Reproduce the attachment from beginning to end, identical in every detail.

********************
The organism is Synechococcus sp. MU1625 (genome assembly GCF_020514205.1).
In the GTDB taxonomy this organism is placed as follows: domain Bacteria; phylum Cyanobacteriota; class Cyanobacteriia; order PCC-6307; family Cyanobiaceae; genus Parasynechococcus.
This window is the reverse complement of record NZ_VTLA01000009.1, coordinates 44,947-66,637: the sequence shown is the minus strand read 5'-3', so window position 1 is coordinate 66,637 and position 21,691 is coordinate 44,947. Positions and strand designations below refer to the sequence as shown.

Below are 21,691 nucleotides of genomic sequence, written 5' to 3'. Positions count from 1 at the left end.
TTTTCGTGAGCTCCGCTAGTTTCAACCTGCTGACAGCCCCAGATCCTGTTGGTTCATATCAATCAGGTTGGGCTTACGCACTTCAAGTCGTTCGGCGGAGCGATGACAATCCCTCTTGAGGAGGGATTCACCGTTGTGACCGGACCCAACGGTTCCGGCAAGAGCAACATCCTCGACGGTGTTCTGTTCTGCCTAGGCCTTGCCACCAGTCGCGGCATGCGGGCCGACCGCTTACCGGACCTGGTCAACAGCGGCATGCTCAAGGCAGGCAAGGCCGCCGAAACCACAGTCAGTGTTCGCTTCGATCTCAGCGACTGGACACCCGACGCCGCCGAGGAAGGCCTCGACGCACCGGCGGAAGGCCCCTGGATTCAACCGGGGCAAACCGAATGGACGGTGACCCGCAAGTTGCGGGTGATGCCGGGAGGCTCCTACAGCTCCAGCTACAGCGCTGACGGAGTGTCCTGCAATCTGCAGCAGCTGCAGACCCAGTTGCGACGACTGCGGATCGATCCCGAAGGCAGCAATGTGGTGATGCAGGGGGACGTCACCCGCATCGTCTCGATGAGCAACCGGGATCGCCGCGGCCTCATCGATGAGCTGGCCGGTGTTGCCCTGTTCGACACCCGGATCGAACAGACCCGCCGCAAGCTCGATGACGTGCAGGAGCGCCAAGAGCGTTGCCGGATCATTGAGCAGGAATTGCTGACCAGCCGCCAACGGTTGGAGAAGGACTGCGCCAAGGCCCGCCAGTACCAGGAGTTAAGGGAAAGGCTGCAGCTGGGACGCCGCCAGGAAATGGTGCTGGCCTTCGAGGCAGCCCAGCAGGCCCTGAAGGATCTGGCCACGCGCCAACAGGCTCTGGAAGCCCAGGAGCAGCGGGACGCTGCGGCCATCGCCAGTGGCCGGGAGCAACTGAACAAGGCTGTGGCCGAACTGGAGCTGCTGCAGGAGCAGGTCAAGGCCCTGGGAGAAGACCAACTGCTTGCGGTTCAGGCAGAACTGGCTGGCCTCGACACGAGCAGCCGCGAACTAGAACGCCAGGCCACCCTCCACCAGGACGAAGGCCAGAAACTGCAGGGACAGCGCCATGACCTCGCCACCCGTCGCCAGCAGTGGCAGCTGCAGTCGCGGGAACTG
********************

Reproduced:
The organism is Synechococcus sp. MU1625 (genome assembly GCF_020514205.1).
In the GTDB taxonomy this organism is placed as follows: domain Bacteria; phylum Cyanobacteriota; class Cyanobacteriia; order PCC-6307; family Cyanobiaceae; genus Parasynechococcus.
This window is the reverse complement of record NZ_VTLA01000009.1, coordinates 44,947-66,637: the sequence shown is the minus strand read 5'-3', so window position 1 is coordinate 66,637 and position 21,691 is coordinate 44,947. Positions and strand designations below refer to the sequence as shown.

Below are 21,691 nucleotides of genomic sequence, written 5' to 3'. Positions count from 1 at the left end.
TTTTCGTGAGCTCCGCTAGTTTCAACCTGCTGACAGCCCCAGATCCTGTTGGTTCATATCAATCAGGTTGGGCTTACGCACTTCAAGTCGTTCGGCGGAGCGATGACAATCCCTCTTGAGGAGGGATTCACCGTTGTGACCGGACCCAACGGTTCCGGCAAGAGCAACATCCTCGACGGTGTTCTGTTCTGCCTAGGCCTTGCCACCAGTCGCGGCATGCGGGCCGACCGCTTACCGGACCTGGTCAACAGCGGCATGCTCAAGGCAGGCAAGGCCGCCGAAACCACAGTCAGTGTTCGCTTCGATCTCAGCGACTGGACACCCGACGCCGCCGAGGAAGGCCTCGACGCACCGGCGGAAGGCCCCTGGATTCAACCGGGGCAAACCGAATGGACGGTGACCCGCAAGTTGCGGGTGATGCCGGGAGGCTCCTACAGCTCCAGCTACAGCGCTGACGGAGTGTCCTGCAATCTGCAGCAGCTGCAGACCCAGTTGCGACGACTGCGGATCGATCCCGAAGGCAGCAATGTGGTGATGCAGGGGGACGTCACCCGCATCGTCTCGATGAGCAACCGGGATCGCCGCGGCCTCATCGATGAGCTGGCCGGTGTTGCCCTGTTCGACACCCGGATCGAACAGACCCGCCGCAAGCTCGATGACGTGCAGGAGCGCCAAGAGCGTTGCCGGATCATTGAGCAGGAATTGCTGACCAGCCGCCAACGGTTGGAGAAGGACTGCGCCAAGGCCCGCCAGTACCAGGAGTTAAGGGAAAGGCTGCAGCTGGGACGCCGCCAGGAAATGGTGCTGGCCTTCGAGGCAGCCCAGCAGGCCCTGAAGGATCTGGCCACGCGCCAACAGGCTCTGGAAGCCCAGGAGCAGCGGGACGCTGCGGCCATCGCCAGTGGCCGGGAGCAACTGAACAAGGCTGTGGCCGAACTGGAGCTGCTGCAGGAGCAGGTCAAGGCCCTGGGAGAAGACCAACTGCTTGCGGTTCAGGCAGAACTGGCTGGCCTCGACACGAGCAGCCGCGAACTAGAACGCCAGGCCACCCTCCACCAGGACGAAGGCCAGAAACTGCAGGGACAGCGCCATGACCTCGCCACCCGTCGCCAGCAGTGGCAGCTGCAGTCGCGGGAACTG